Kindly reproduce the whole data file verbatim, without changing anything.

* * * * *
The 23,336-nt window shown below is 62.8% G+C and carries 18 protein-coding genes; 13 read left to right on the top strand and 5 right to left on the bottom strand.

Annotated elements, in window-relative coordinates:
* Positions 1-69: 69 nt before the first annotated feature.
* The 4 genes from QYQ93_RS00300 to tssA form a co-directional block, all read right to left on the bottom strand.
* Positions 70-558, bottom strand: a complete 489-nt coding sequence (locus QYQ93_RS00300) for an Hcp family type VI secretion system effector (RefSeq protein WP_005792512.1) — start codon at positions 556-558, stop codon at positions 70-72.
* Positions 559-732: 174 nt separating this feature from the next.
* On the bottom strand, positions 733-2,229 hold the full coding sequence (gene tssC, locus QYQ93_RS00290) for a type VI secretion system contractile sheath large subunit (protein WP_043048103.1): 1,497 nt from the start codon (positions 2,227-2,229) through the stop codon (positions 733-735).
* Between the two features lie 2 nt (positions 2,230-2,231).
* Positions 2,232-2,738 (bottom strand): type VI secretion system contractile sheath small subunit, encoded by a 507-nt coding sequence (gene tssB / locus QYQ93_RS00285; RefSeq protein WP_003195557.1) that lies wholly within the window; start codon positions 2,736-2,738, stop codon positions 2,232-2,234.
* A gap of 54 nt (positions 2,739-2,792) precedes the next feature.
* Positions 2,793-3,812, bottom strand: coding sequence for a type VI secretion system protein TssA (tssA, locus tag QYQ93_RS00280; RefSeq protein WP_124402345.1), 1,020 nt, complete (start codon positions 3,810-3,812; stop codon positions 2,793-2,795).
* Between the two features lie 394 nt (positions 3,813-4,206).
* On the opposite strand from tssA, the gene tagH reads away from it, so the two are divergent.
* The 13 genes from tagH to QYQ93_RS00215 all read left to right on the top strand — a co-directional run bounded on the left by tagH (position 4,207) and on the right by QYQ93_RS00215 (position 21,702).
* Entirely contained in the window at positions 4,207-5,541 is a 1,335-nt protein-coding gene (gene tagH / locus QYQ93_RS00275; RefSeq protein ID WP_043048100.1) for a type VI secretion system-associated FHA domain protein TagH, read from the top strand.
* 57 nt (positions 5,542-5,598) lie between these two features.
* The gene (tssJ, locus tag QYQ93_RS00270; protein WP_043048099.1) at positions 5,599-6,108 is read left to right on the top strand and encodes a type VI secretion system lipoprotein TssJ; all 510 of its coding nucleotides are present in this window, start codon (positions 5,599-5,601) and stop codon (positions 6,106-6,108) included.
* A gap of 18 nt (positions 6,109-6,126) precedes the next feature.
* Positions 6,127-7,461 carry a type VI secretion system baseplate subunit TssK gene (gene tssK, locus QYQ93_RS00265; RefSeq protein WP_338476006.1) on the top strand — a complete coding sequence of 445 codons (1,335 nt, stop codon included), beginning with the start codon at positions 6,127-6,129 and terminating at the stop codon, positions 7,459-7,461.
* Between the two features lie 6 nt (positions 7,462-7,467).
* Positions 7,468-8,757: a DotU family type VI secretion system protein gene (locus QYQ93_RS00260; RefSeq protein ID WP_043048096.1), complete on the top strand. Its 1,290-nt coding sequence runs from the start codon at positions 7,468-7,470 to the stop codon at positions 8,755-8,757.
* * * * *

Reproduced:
The 23,336-nt window shown below is 62.8% G+C and carries 18 protein-coding genes; 13 read left to right on the top strand and 5 right to left on the bottom strand.

Annotated elements, in window-relative coordinates:
* Positions 1-69: 69 nt before the first annotated feature.
* The 4 genes from QYQ93_RS00300 to tssA form a co-directional block, all read right to left on the bottom strand.
* Positions 70-558, bottom strand: a complete 489-nt coding sequence (locus QYQ93_RS00300) for an Hcp family type VI secretion system effector (RefSeq protein WP_005792512.1) — start codon at positions 556-558, stop codon at positions 70-72.
* Positions 559-732: 174 nt separating this feature from the next.
* On the bottom strand, positions 733-2,229 hold the full coding sequence (gene tssC, locus QYQ93_RS00290) for a type VI secretion system contractile sheath large subunit (protein WP_043048103.1): 1,497 nt from the start codon (positions 2,227-2,229) through the stop codon (positions 733-735).
* Between the two features lie 2 nt (positions 2,230-2,231).
* Positions 2,232-2,738 (bottom strand): type VI secretion system contractile sheath small subunit, encoded by a 507-nt coding sequence (gene tssB / locus QYQ93_RS00285; RefSeq protein WP_003195557.1) that lies wholly within the window; start codon positions 2,736-2,738, stop codon positions 2,232-2,234.
* A gap of 54 nt (positions 2,739-2,792) precedes the next feature.
* Positions 2,793-3,812, bottom strand: coding sequence for a type VI secretion system protein TssA (tssA, locus tag QYQ93_RS00280; RefSeq protein WP_124402345.1), 1,020 nt, complete (start codon positions 3,810-3,812; stop codon positions 2,793-2,795).
* Between the two features lie 394 nt (positions 3,813-4,206).
* On the opposite strand from tssA, the gene tagH reads away from it, so the two are divergent.
* The 13 genes from tagH to QYQ93_RS00215 all read left to right on the top strand — a co-directional run bounded on the left by tagH (position 4,207) and on the right by QYQ93_RS00215 (position 21,702).
* Entirely contained in the window at positions 4,207-5,541 is a 1,335-nt protein-coding gene (gene tagH / locus QYQ93_RS00275; RefSeq protein ID WP_043048100.1) for a type VI secretion system-associated FHA domain protein TagH, read from the top strand.
* 57 nt (positions 5,542-5,598) lie between these two features.
* The gene (tssJ, locus tag QYQ93_RS00270; protein WP_043048099.1) at positions 5,599-6,108 is read left to right on the top strand and encodes a type VI secretion system lipoprotein TssJ; all 510 of its coding nucleotides are present in this window, start codon (positions 5,599-5,601) and stop codon (positions 6,106-6,108) included.
* A gap of 18 nt (positions 6,109-6,126) precedes the next feature.
* Positions 6,127-7,461 carry a type VI secretion system baseplate subunit TssK gene (gene tssK, locus QYQ93_RS00265; RefSeq protein WP_338476006.1) on the top strand — a complete coding sequence of 445 codons (1,335 nt, stop codon included), beginning with the start codon at positions 6,127-6,129 and terminating at the stop codon, positions 7,459-7,461.
* Between the two features lie 6 nt (positions 7,462-7,467).
* Positions 7,468-8,757: a DotU family type VI secretion system protein gene (locus QYQ93_RS00260; RefSeq protein ID WP_043048096.1), complete on the top strand. Its 1,290-nt coding sequence runs from the start codon at positions 7,468-7,470 to the stop codon at positions 8,755-8,757.